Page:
When the Port celebrated its 50th anniversary in 1957, its annual revenue was $7.8 million. Today, the Port's annual operating revenue is $446 million.
On December 9, 1907, the Los Angeles City Council created the Los Angeles Board of Harbor Commissioners, marking the official founding of the Port of Los Angeles; however, the first Board was appointed on March 10, 1908.
Construction of the Port's first container terminal cost $1.8 million in 1960. Today, that same terminal would cost $21 million to build.
The Port of Los Angeles employed approximately 500 people in 1957 and employs nearly twice the number of people today.
In 1907, the Port of Los Angeles handled $2 million worth of cargo. Today, the Port handles nearly $270 billion worth of cargo annually.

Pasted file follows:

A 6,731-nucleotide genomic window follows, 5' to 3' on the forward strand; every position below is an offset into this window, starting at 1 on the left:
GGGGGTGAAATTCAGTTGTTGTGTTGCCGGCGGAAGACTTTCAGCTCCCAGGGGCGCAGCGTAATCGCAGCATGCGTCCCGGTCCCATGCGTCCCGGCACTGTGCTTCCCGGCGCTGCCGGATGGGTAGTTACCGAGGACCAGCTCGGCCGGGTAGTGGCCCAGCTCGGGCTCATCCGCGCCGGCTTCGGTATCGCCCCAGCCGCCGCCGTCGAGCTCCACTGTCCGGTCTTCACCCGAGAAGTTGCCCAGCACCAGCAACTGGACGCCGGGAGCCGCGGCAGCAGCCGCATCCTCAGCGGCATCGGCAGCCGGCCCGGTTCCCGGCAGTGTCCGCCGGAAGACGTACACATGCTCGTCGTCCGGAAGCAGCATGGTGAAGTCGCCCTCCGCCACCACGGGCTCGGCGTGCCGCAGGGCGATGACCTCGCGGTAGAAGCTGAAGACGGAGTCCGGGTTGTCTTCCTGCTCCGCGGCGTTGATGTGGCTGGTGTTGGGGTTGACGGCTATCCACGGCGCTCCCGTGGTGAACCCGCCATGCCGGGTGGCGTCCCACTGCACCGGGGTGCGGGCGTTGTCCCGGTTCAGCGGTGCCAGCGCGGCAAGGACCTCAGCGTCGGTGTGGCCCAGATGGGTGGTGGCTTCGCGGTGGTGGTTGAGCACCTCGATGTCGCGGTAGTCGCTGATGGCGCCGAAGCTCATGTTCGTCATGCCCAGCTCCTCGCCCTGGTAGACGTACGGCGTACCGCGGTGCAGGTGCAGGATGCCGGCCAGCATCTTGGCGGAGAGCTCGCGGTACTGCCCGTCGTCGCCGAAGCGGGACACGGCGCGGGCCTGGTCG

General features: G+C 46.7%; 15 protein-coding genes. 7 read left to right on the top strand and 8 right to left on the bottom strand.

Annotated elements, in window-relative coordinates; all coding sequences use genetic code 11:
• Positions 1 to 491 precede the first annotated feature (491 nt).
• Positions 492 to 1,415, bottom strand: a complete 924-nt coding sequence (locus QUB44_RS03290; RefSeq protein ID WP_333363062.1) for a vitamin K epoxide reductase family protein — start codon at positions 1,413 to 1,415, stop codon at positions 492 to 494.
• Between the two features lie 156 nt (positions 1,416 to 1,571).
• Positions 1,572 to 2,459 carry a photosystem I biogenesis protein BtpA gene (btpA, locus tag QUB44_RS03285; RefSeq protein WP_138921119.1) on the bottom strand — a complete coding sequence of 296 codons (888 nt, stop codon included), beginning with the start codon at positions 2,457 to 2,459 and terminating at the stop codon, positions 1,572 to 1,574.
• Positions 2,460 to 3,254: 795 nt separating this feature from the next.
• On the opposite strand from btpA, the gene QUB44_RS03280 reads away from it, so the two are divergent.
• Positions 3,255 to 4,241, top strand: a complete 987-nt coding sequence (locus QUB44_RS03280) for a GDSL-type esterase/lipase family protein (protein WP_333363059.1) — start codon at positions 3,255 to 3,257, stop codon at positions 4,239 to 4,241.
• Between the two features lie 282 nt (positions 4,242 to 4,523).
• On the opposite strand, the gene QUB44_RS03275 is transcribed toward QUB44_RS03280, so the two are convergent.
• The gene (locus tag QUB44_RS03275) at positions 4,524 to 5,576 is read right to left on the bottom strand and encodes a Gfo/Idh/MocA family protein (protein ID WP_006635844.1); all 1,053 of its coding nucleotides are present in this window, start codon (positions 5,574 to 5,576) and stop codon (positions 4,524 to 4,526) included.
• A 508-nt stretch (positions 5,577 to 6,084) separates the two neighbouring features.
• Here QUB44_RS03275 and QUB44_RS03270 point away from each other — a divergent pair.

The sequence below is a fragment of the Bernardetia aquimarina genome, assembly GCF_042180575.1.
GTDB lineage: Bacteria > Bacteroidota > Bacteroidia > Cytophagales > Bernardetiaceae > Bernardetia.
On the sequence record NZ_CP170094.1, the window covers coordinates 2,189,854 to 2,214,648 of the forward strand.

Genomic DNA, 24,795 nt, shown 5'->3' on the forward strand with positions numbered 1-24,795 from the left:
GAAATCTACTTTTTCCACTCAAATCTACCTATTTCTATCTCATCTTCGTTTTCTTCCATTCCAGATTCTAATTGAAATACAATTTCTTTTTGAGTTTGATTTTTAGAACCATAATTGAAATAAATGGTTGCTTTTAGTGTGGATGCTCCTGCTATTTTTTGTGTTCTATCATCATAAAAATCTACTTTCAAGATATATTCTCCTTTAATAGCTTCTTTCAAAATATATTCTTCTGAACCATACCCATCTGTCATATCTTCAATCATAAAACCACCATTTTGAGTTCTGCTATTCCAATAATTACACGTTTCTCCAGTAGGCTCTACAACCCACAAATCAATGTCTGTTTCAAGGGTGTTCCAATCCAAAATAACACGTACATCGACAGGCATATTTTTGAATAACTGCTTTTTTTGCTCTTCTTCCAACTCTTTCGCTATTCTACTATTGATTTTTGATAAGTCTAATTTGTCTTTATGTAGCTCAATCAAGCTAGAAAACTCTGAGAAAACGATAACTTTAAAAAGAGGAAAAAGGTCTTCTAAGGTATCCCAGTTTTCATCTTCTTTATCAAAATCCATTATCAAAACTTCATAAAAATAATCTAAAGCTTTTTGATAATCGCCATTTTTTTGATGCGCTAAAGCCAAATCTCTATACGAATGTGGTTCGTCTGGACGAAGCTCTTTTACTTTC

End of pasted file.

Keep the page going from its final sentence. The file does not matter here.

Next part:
The Port handled 2 million tons of cargo in 1907, compared to 176 million metric revenue tons of cargo today.
The Port's top trading partner in 1907 was the Pacific Northwest region of the United States. Today, China is the Port's top trading partner.
The Port's first cargo tenant was the American-Hawaiian Steamship Company in 1914. Today, the Port has eight container terminals.
The first shipping line to lease container terminal space at the Port of Los Angeles was Matson Navigation Company.
The first containership to call at the Port of Los Angeles was the Hawaiian Merchant in August 1958. In 2015, CMA CGM's Benjamin Franklin made history with its visit to the Port of Los Angeles as the largest container ship to ever call at a North American seaport.
The container fee in 1977 (when first published in Port of Los Angeles Tariff No. 4) was $52.00 for a 20-foot container, compared to today's fee of $193.20 for a 20-foot container.
In the 1920s, more than 600,000 passengers set sail from the Port of Los Angeles to Catalina Island. Today, more than 10 million passengers have visited Catalina Island through the Port of Los Angeles.